(NaturalHealth365) Chamomile tea has long been recognized as a “tried-and-true” natural method for treating insomnia and promoting restful sleep. Unlike pharmaceutical medications such as Xanax and Valium, this soothing beverage is non-addictive, and virtually free of unwanted side effects – among the many chamomile tea benefits valued by natural medicine experts.
But, when it comes to its therapeutic powers, chamomile tea is no “one-trick pony.” New research is identifying chamomile’s impressive lineup of potent bioactive phytochemicals and showcasing its ability to treat an amazing range of illnesses.
Let’s take a closer look at the many more chamomile tea benefits you can enjoy!
Chamomile tea equals the effectiveness of commercial heartburn preparations
Along with its mild sedative qualities, German chamomile – botanically known as Matricaria recucita – is a gentle anti-spasmodic agent that can relax the muscles of the intestines, making it especially useful for dispelling gas and easing stomach cramps.
Integrative healthcare providers currently use chamomile to treat gastrointestinal health issues such as acid reflux, indigestion, diarrhea, flatulence, motion sickness, morning sickness, nausea and vomiting.
And, modern research supports the ability of chamomile to treat and prevent digestive disorders.
In one clinical study, a mixture of chamomile flowers and other herbs reduced stomach acid output and decreased inflammatory leukotrienes – demonstrating chamomile’s ability to protect against the development of gastric ulcers.
(In fact, researchers noted that the chamomile mixture lowered gastric acidity as effectively as a commercial antacid!)
Other studies have shown that chamomile extracts inhibit H. pylori, the bacteria that contribute to stomach ulcers. And, chamomile tea can also help to safely reduce the duration and severity of diarrhea and colic in infants and children.
In one clinical trial, a mix of chamomile tea and other herbs – given after every bout of colic – eliminated the colic in 57 percent of the infants, with no adverse effects.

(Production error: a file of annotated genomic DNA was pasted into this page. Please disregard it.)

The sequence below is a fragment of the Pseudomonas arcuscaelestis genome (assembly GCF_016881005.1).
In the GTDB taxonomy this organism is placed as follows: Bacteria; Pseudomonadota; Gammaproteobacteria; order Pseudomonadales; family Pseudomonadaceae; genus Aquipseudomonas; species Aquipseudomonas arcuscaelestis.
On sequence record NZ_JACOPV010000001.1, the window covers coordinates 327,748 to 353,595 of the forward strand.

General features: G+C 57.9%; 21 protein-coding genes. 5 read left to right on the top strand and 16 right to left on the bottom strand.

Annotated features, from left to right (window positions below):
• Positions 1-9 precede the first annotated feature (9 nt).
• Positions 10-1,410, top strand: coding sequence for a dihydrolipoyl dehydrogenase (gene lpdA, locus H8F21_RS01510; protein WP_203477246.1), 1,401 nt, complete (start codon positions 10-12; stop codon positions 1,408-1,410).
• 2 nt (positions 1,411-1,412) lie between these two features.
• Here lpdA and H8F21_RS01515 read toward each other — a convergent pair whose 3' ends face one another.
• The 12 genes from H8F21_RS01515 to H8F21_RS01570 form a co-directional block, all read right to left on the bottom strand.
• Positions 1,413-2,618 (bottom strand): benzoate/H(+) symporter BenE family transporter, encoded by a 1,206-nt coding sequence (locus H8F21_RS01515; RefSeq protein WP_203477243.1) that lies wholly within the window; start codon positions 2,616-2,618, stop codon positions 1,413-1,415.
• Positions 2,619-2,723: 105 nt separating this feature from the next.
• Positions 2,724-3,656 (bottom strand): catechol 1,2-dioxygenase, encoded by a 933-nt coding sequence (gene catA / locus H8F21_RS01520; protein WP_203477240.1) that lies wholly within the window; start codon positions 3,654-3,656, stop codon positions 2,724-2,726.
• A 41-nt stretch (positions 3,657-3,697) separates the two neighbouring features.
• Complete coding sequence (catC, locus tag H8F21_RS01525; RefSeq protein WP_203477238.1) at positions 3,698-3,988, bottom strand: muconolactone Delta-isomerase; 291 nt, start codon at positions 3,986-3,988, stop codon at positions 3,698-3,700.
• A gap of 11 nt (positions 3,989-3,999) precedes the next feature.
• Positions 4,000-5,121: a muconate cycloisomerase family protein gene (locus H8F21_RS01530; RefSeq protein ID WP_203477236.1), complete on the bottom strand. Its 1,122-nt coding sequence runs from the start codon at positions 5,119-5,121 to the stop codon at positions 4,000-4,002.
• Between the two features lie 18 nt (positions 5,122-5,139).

Chamomile tea fights depression and anxiety
Chamomile tea is impressing researchers with its ability to safely reduce anxiety, lift depression and elevate mood.
In a double-blind placebo-controlled clinical study conducted by researchers at the University of Pennsylvania in 2012, people with mild to moderate depression and anxiety were given 220 mg a day of a chamomile extract for eight weeks. Using well-established universal measurements, such as the Beck Anxiety Inventory System and the Hamilton Anxiety Rating, the team found that a majority of the group (57 percent) experienced significant reduction of symptoms.
One very encouraging finding from the study – which was published in the well-respected journal Alternative Therapies in Health and Medicine – was that chamomile’s therapeutic effects actually increased over time – although the dosage did not. (With some pharmaceutical drugs, tolerance develops – necessitating ever-increasing dosages to bring about the initial result. But, chamomile seems to display the opposite effect).
Scientists believe that a flavonoid called apigenin – which binds to the benzodiazepine receptors in the brain – may be responsible for chamomile’s anxiety-reducing and antidepressant effects.
Polyphenols in chamomile may help to combat cancer
Chamomile’s volatile oil contains a host of strongly antioxidant and anti-inflammatory compounds, including 28 different terpenoids and 36 different flavonoids, such as quercetin, apigenin and luteolin.